Businesses want foreign worker hiring freeze lifted


Big roundup: Some 132 illegal immigrants sitting on the ground after being arrested during an Immigration Department operation at a palm oil plantation in Setia Alam in Shah Alam, Selangor. — Bernama

PETALING JAYA: Malaysia should consider lifting the freeze on the hiring of foreign workers quota in view of the Migrant Repatriation Programme that starts on March 1, say trade groups.

They, however, were receptive of the repatriation programme, which the Home Ministry previously said was meant to send home undocumented foreigners without them being prosecuted.

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Malaysian Muslim Restaurant Owners Association president Datuk Jawahar Ali Taib Khan said some of these workers had been in the country for years, hence the foreign worker levy had become costlier, making it difficult for employers to foot the bill.

With the amnesty programme, he said these workers could return to their home countries.

“It is a good move by the government to collect compounds from the workers and send them off rather than detain them in immigration camps,” he said.

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The government must also ease the process of hiring new foreign workers, he added.

SME Association of Malaysia president Ding Hong Sing said the repatriation programme was a less expensive way to help these undocumented workers return home.

“But the impact for some employers is that they may face a shortage of workers,” he said, adding that SMEs (small and medium enterprises) in the plantation and manufacturing sectors might be affected.

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Associated Chinese Chambers of Commerce and Industry of Malaysia president Tan Sri Low Kian Chuan said it was supportive of the repatriation programme, including for those who had committed immigration offences.

“Various programmes have been introduced previously by the government to legalise undocumented foreign workers.

“However, we understand that there is a situation of imbalance in the supply of foreign workers in various economic sectors.

“A certain leniency must be given and a case-by-case application review must be allowed for those critical economic sectors,” added Low.

Kuala Lumpur and Selangor Indian Chamber of Commerce and Industry president Nivas Ragavan said the hiring of foreign workers must be allowed based on industry needs.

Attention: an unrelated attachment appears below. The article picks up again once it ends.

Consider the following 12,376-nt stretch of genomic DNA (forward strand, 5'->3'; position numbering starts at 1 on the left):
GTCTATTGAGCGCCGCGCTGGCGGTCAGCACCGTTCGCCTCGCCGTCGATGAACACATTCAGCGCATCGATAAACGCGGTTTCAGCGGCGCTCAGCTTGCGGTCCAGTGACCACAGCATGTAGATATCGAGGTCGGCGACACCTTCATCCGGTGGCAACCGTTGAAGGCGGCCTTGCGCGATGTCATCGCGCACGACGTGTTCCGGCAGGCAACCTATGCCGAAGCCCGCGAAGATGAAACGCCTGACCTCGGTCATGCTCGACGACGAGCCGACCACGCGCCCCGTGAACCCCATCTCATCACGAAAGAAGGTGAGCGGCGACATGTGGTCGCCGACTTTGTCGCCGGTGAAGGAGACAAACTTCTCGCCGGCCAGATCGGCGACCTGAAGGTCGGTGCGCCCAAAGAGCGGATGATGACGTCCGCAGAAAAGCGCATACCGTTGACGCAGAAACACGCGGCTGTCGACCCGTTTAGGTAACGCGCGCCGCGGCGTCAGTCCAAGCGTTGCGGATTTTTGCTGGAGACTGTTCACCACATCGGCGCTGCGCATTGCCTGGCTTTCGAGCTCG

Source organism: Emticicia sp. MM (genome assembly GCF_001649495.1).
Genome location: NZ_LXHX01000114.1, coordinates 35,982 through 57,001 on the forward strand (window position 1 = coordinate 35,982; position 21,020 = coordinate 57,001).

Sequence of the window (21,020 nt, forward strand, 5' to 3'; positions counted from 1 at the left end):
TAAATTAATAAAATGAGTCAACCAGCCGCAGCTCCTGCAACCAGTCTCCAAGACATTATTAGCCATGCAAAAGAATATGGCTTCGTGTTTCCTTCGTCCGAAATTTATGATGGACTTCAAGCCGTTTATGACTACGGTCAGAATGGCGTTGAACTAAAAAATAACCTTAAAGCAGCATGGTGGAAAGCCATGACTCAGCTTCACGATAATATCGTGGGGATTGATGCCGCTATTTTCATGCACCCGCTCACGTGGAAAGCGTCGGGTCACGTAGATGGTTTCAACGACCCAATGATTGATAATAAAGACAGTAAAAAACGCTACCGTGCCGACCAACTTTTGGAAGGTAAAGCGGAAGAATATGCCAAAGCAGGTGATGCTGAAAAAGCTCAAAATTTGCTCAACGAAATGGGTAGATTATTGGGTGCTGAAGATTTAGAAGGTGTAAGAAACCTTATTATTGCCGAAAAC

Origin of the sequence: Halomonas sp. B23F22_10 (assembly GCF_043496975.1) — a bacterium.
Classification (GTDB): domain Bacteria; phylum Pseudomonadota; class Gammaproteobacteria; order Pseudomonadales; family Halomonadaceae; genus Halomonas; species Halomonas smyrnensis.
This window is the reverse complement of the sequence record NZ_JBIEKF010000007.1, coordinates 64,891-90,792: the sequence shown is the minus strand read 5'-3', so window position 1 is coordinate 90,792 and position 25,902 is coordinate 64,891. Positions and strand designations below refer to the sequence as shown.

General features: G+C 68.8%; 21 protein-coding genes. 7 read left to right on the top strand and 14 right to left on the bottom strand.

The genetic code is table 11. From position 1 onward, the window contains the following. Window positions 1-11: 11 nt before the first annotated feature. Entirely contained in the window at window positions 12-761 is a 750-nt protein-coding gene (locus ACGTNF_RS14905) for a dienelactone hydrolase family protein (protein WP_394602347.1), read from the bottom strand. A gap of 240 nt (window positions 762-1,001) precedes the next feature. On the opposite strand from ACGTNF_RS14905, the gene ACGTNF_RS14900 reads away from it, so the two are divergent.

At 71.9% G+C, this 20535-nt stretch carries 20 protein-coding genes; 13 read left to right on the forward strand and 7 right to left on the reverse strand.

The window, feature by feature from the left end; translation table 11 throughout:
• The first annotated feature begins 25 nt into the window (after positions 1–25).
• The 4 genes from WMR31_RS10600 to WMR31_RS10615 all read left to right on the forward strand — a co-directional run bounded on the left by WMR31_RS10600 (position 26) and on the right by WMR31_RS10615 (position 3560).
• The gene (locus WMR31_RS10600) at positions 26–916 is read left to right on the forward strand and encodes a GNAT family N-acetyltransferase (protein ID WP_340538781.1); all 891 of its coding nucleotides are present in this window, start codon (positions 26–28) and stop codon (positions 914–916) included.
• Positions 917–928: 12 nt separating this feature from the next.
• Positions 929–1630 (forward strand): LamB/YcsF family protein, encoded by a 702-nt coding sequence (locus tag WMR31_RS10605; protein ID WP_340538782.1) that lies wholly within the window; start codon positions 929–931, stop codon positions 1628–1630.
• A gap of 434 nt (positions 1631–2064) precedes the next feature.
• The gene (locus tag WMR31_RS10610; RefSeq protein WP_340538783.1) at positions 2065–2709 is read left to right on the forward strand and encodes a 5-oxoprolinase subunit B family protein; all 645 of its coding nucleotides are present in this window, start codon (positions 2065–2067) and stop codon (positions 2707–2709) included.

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For example, he said the Foreign Workers Centralised Management System should be opened to all industries so that they can exercise due diligence through the system during the recruitment process.

“As the approval comes from authorities, this would also prevent employers and unscrupulous agents from capitalising on loopholes to bring in foreign workers and then exploit them,” he said.

Federation of Malaysian Manufacturers president Tan Sri Soh Thian Lai said they believe the decision of the government to implement the repatriation programme from March 1 is necessary to manage the undocumented foreign worker situation in the country, which is “a national cause of concern.”

“It must be tackled in a comprehensive, effective and transparent manner,” he said.

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The main reason for the influx of illegal foreign workers was the previous policy of allowing outsourcing companies or agents to bring them in as outsourced workers and not as direct workers for industries, he said.

Many workers were brought in via this channel with the promise of employment, only to be left in the lurch without any proper work secured for them, said Soh.

Although the manufacturing sector was mindful of the Cabinet’s decision to maintain the freeze on applications due to there being sufficient workers in critical sectors, Soh said there may be genuine cases of employers in the sector who still required workers to meet their orders.

“The government should consider these applications and approval on a needs basis” he said.

The repatriation programme will allow illegal foreigners to be sent home after they have settled compounds for various immigration offences including overstaying and entering Malaysia without valid documents.

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